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Sterea Ellada - Messolonghi Page 2

Vyronos arrivesAfter the fall of Messolonghi in 1826, the outcry in the European press finally pressured the English and French forces into action, who sent a joint naval force, which, though intended merely to intimidate the Turkish forces, ended up (through circumstances that no one seems to really understand) with the annihilation of Turkish/Egyptian fleet. Since those times, Byron has been a national hero for the Greeks, with one suburb of Athens named for him as well as streets in towns all over Greece.

Modern Messolonghi is situated on the shore of a huge lagoon, with many water-birds and fish hatcheries. Bird watching is an enjoyable option for those who pass through Messolonghi, with the lagoon a magnet for many birds including migrant waders who stop here on their journey, as well as avocets and black-winged stilts, which nest here.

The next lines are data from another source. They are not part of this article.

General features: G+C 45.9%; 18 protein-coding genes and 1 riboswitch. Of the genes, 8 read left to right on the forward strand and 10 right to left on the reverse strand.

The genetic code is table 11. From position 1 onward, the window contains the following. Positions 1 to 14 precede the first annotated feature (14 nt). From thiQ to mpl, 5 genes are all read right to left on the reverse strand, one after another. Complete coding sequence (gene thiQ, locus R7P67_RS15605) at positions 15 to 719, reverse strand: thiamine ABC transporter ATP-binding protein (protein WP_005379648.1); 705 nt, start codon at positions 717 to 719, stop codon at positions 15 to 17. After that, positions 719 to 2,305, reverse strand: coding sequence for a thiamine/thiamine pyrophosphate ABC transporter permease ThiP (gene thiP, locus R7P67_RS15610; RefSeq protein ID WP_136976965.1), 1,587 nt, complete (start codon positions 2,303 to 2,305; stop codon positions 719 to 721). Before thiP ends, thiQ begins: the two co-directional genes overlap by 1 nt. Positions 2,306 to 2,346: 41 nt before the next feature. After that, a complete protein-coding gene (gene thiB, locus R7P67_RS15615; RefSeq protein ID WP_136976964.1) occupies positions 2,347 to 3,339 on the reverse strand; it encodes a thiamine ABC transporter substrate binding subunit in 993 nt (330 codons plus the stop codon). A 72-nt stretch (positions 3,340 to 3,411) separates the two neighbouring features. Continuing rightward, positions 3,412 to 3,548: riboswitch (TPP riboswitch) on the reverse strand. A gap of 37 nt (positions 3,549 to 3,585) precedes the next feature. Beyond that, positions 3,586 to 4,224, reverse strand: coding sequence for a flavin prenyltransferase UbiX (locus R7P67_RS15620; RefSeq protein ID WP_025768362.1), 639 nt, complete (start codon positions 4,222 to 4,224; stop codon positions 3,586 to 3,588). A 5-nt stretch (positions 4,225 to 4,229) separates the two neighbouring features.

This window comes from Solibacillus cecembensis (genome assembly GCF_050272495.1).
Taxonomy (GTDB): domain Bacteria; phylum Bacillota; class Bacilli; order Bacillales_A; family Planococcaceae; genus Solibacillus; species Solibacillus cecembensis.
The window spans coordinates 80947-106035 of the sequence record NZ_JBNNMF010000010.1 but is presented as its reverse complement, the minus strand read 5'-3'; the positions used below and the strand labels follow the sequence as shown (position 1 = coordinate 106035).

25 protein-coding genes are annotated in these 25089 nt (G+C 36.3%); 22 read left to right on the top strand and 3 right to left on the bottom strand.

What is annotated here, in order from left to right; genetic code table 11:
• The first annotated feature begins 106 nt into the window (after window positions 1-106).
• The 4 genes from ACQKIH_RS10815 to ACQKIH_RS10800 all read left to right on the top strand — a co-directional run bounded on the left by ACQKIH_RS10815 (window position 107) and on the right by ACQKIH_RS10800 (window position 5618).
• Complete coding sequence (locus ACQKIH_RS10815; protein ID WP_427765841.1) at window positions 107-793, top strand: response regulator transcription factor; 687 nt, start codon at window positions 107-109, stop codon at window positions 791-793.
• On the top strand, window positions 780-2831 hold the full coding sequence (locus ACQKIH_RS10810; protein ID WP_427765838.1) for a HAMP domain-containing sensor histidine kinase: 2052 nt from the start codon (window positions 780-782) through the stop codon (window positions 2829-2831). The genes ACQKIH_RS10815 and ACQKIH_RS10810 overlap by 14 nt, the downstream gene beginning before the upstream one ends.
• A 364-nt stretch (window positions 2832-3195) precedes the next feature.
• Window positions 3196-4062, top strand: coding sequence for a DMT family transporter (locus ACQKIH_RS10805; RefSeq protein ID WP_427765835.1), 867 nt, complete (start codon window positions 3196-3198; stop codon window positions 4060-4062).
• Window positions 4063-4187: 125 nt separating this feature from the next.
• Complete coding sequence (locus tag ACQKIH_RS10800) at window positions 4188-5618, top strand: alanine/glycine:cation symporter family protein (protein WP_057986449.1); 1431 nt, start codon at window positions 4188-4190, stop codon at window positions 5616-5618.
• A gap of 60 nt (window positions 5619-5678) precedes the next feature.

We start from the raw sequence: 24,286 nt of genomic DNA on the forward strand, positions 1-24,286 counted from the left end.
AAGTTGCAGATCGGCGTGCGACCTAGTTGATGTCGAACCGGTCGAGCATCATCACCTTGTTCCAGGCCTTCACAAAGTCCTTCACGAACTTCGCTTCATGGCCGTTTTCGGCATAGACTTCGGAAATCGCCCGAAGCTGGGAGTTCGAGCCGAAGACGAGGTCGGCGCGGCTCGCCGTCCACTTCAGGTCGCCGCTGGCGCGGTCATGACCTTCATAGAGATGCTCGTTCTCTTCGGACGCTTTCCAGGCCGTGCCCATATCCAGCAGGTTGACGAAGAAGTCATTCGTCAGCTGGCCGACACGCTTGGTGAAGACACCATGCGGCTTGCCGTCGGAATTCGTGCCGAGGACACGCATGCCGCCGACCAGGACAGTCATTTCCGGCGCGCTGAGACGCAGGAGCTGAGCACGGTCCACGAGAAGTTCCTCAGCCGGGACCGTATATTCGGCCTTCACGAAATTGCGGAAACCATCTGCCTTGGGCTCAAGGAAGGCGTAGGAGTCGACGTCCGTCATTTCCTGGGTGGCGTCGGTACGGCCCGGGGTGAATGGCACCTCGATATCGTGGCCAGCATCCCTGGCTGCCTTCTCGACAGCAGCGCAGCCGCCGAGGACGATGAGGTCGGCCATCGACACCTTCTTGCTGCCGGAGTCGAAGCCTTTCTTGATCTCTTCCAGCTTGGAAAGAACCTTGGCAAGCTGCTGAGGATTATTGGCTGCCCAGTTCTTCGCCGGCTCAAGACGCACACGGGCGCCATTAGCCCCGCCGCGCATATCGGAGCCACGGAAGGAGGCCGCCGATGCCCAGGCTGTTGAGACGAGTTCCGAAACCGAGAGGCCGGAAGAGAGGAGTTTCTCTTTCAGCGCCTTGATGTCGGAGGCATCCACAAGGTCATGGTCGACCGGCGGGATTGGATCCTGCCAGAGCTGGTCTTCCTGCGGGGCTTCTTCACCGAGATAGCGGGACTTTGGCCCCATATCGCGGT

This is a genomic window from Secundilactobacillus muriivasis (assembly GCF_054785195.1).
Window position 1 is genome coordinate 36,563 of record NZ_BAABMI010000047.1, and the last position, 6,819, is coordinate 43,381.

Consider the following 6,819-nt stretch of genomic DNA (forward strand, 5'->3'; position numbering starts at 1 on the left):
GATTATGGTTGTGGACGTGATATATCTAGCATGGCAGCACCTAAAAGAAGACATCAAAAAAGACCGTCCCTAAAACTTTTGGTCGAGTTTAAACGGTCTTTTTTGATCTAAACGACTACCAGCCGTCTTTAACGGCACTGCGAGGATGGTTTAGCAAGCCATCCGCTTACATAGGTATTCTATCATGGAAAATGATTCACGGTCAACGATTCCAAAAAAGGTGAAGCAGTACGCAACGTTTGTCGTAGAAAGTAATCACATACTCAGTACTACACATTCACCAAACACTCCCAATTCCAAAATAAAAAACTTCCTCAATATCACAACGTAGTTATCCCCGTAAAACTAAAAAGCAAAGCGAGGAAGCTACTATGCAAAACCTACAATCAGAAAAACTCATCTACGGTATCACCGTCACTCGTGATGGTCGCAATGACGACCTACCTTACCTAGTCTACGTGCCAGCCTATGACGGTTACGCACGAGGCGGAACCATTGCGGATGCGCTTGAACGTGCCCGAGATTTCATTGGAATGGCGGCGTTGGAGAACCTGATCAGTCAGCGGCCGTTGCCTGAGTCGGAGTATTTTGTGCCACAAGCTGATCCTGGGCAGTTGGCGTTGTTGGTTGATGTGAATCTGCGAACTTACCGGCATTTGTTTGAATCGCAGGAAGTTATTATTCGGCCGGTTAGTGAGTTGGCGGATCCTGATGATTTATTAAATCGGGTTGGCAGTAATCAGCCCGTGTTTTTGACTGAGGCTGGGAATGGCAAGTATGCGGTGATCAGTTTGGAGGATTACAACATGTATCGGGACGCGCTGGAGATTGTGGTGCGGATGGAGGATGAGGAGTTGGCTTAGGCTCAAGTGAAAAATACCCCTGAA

This body of water has never been deep enough to allow passage of vessels of any size; a long causeway extends to the south to deep water at Tourlidha. The fishing community and their traditional reed huts built on piles, have suffered greatly (and are fast disappearing ) from drainage and reclamation work.

The town is entered through the Venetian walls by the 'Gate of the Sortie', rebuilt by King Otho to protect the earthern rampart through which the occupants fled in 1826, which had been hastily repaired after the city was lost. There is a garden inside the gate with the Heroon, which commemorates the heroes of the three sieges. The garden is called the Kipos Iroon, open daily summer 9am-1:30pm; 5-7pm; winter 9am-1:30pm, 4-7pm;free.

Bodies of unnamed fallen soldiers, are buried in a central tumulus; to its right is the tomb of Botsaris, and between the two, a statue of Byron erected in 1881, with his heart buried below it. There's a small museum in the central square, in the city hall, dedicated to the Independence struggle, which exhibits paintings and lithographs from that period, items connected with Byron, and an first edition of the poet Solomos' Hymn to Liberty, which became the lyrics of the Greek national anthem. Open Mon-Fri 9am-1:30pm and 4-7pm;Sat and Sun 9am-1pm , 4-7pm;in winter closes at 6pm, free. Lodgings in Messolonghi tend to be expensive, and often taken up by package companies, but there are plenty of good eating places.

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